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Fishermen Teach a Man
Wednesday March 9, 2005
From Thousand Oaks, California
- I met three of the four members of what must be one of the smallest Non-Governmental Organizations (NGOs) on the planet, Knightsbridge International, during the trip in January to India and Sri Lanka [see Sri Lanka & The Khaki Jacket Boys] following the Indian Ocean tsunami.
- We parted on the tarmac at the Colombo airport in Sri Lanka. I was headed back to Washington, DC; they were headed north into rebel-held territory to deliver medical supplies to the devastated villages there.
- The head of the outfit, Ed Artis, has just returned from that trip - a 60-plus day adventure which also took him to the Philippines and who knows where-all.
- While he, and two of the other three members were in Sri Lanka they, indeed, delivered medicine to hospitals and clinics all throughout the country as they were scheduled to do.
- Along the way they picked up two other docs and some journalists. He played a DVD with footage of their going into clinic after clinic and surprising the local doctors by looking through their pharmacies and producing from the Knightsbridge van antibiotics and other medicines that had been washed away and/or used up in the aftermath of the tsunami.
- One of the doctors said on the DVD, "When you ask what they need and they say they need a stethoscope, you know they've got nothing. That's the most basic tool in medicine and if they need a stethoscope, they need everything."
- The Knightsbridge team couldn't provide everything, but they provided something everywhere they went.
- Ed told the story of driving past a small village one day and seeing a group of men standing around a boat which was up on the beach. This is instructive as to how people like Ed Artis and his team who want to do good, can find good to do wherever they are.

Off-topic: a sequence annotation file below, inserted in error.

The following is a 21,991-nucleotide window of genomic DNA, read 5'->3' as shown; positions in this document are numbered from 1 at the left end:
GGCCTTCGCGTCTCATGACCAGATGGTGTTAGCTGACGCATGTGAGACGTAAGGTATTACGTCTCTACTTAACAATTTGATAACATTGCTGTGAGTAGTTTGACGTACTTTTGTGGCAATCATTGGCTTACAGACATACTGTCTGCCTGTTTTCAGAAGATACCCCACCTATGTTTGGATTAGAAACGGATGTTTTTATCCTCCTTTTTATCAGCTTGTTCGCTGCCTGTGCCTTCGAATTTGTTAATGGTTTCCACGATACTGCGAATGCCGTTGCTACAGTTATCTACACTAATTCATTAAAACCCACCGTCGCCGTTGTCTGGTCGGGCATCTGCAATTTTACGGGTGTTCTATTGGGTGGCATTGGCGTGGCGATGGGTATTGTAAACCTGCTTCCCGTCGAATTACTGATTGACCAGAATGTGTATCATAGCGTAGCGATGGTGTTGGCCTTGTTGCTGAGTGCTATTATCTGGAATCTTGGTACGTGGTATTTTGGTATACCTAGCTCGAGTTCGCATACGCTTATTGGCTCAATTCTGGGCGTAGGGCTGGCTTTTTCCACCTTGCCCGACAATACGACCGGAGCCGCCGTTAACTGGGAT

- As Ed tells the story, "I saw these guys around the boat and said, 'Stop the car. We're going to learn how to fish.'"
- The boat on the beach was the only one in the village which survived the tsunami. The men around the boat represented the bulk of the village's male survivors. They were out in that boat when the tsunami hit, and so bobbed up and down in the ocean as the waves passed under them; as opposed to having been crushed by the waves' enormous power when they slammed ashore.
- Artis was told that their fishing net had been torn up by the tsunami, They said the net they had would be fine if they just had the tools and the materials to repair it. But they couldn't afford those items unless they could get out to fish and raise the money, which they couldn't do because their net was trashed.
- A classic Catch-22 situation.
- Knightsbridge has a basic operating philosophy when it comes to giving away goods or money: It goes to the people who are actually going to use it, not to bureaucrats or officials. So, Ed gave them the money to buy what they needed, they repaired their net and the next day were back out doing what people in that village had been doing for generations: Fishing.
- Watching them push the heavy boat off the beach by hand; row the boat over the breaking waves; then manhandle the large net, Ed suggested Knightsbridge buy them a motor for the boat and a winch for the net.
- "They didn't want either one," he told me. "This is the way they've been doing it forever, it has worked forever, and having winches and motors would have been unnecessary complications to their lives."
- They already knew how to fish. They just needed some help in getting back to it.
- Help, is what the men like those of Knightsbridge International - all four of them - do and do astonishingly well.
- On the Secret Decoder Ring page today: A link to the Knightsbridge International web page; a terrific Mullfoto and a Catchy Caption which is in fairly bad taste.
Copyright © 2005 Richard A. Galen
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